By David Cruz
Today’s meeting of the Senate government committee started in the hallway outside the committee room as lawmakers tried to hammer out a compromise Port Authority reform bill that might make its way to the full Senate on what promises to be a long, possibly fruitless, journey across the river to begin a similar journey — in New York. Sen. Jim Whelan, of Atlantic City, still angry from the news this week about a potential state takeover of his hometown, seemed not too pleased to have to go break up the hallway confab in an effort to get the ball rolling.
“Admittedly, coming from my section of the state, when I hear Port Authority, I think about the Walt Whitman and the Ben Franklin, which is, you know, a different universe,” snarked Whelan to open the session.
The Port Authority of the north has been the subject of heated rhetoric in the Legislature since the toll hikes of 2011, and you’ve probably heard about all the GWB lane closure business that happened after that. In the wake of all that, lawmakers in both houses in both states passed PA reform legislation, which was then vetoed by both governors, sending everyone back to the drawing board.
“Last June, without any hearings, New York passed a bill in one week that contained many of the ethics and transparency reforms contained in our original bill but completely left out legislative oversight, project management and capital budgeting provisions we felt were absolutely essential,” noted Sen. Bob Gordon.
Since both states have to pass identical bills, and the New Jersey Democrats’ version (S-708) differs from the New York version, Republican Tom Kean implored the committee to approve his bill (S-355), which matches the New York version and wouldn’t require another vote in New York.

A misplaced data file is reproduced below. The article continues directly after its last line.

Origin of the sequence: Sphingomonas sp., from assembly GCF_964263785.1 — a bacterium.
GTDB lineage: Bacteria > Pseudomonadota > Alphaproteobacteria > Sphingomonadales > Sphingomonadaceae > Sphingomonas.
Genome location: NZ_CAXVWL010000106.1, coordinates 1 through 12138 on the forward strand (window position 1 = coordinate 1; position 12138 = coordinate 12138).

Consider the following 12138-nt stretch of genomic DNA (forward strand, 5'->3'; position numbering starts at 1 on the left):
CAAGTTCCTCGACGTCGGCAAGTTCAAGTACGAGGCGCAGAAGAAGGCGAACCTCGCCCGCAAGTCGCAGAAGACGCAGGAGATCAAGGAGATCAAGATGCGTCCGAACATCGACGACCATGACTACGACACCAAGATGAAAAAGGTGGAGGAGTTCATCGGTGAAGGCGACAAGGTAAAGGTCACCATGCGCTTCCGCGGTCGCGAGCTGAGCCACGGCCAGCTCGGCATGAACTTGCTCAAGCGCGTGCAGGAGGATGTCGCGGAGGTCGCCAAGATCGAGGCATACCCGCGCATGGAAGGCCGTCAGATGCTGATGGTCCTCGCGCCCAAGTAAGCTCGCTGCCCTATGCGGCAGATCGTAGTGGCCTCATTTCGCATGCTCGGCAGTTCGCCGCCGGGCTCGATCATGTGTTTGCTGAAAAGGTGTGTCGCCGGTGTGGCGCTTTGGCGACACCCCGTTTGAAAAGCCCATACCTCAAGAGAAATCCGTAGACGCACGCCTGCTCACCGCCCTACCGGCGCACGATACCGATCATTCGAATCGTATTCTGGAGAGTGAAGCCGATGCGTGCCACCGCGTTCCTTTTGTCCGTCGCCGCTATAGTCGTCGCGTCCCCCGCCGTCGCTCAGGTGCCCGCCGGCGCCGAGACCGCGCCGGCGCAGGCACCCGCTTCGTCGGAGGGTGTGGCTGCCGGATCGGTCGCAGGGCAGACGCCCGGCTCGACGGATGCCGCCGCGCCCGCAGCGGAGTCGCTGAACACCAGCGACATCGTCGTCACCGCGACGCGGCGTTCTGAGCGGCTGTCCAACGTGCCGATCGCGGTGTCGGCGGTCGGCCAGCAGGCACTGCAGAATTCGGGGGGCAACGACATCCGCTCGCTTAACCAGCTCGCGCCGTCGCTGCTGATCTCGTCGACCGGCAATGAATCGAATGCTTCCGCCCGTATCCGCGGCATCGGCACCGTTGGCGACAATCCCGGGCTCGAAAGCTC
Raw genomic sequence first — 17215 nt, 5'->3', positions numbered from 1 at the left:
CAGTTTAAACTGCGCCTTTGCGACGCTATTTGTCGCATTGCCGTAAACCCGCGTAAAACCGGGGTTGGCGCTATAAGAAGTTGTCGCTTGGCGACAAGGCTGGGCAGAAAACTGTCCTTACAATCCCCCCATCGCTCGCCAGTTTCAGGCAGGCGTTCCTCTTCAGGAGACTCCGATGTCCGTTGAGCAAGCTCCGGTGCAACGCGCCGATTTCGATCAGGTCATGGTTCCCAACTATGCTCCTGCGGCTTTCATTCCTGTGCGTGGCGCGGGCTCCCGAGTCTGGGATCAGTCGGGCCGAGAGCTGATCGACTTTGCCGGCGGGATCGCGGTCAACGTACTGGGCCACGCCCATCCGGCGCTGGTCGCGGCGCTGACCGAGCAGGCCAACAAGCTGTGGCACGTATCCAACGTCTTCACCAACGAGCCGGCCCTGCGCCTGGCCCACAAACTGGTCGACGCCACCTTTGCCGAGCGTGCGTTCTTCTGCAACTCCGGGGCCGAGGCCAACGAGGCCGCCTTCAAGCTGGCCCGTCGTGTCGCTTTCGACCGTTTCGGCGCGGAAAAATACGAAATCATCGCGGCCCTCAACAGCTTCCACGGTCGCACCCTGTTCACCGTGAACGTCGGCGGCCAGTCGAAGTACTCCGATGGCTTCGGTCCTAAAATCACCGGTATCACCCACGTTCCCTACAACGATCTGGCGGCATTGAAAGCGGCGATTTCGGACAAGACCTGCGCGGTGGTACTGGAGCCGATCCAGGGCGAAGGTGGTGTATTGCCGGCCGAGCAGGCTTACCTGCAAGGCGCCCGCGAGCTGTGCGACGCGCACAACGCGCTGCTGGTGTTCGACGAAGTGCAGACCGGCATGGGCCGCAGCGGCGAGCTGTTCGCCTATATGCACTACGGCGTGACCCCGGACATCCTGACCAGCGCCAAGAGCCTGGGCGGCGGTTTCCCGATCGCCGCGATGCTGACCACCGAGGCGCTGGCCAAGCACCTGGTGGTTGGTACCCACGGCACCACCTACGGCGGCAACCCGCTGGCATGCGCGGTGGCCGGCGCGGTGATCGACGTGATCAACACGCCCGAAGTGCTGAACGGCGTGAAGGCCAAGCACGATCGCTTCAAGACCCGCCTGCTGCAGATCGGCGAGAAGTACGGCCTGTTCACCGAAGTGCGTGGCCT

“S-355 has common ground support by Republicans in New York, Democrats in New York, in the Legislature, Gov. Cuomo of New York and Gov. Christie of New Jersey,” countered Kean. “We’ve been pushing these reforms for a year now. Let’s focus on this common ground and if we need to move forward on additional pieces of legislation, let’s do that in a subsequent bill.”
But Democrats say their bill — among other things — requires more stringent oversight of large building projects and formalizes the Legislature’s power to subpoena Port Authority officials.
“Legislative oversight is public oversight and no agency in the United States needs more public oversight than the Port Authority of New York and New Jersey, an agency with a budget bigger than 26 states,” she said.
But Republican Sam Thompson called Democrats out for what he said was an effort to try to wait out the governor. “We passed legislation before and then you tried overrides on it, etc., and quite frankly I’m getting tired and resenting your comments and the media’s comments suggesting that the members of the Republican Legislature are just lackeys waiting for the governor to tell us what to do,” he snapped. “I’ll suggest that maybe you’re just lackeys of the Senate president because 24 of you keep going uniformly in one direction.”
To no one’s surprise, the Democratic version of the bill emerged from the Democratically-controlled committee, a new Port Authority reform bill, with a lot of good intentions, but not, it seems, enough support on the other side of the river.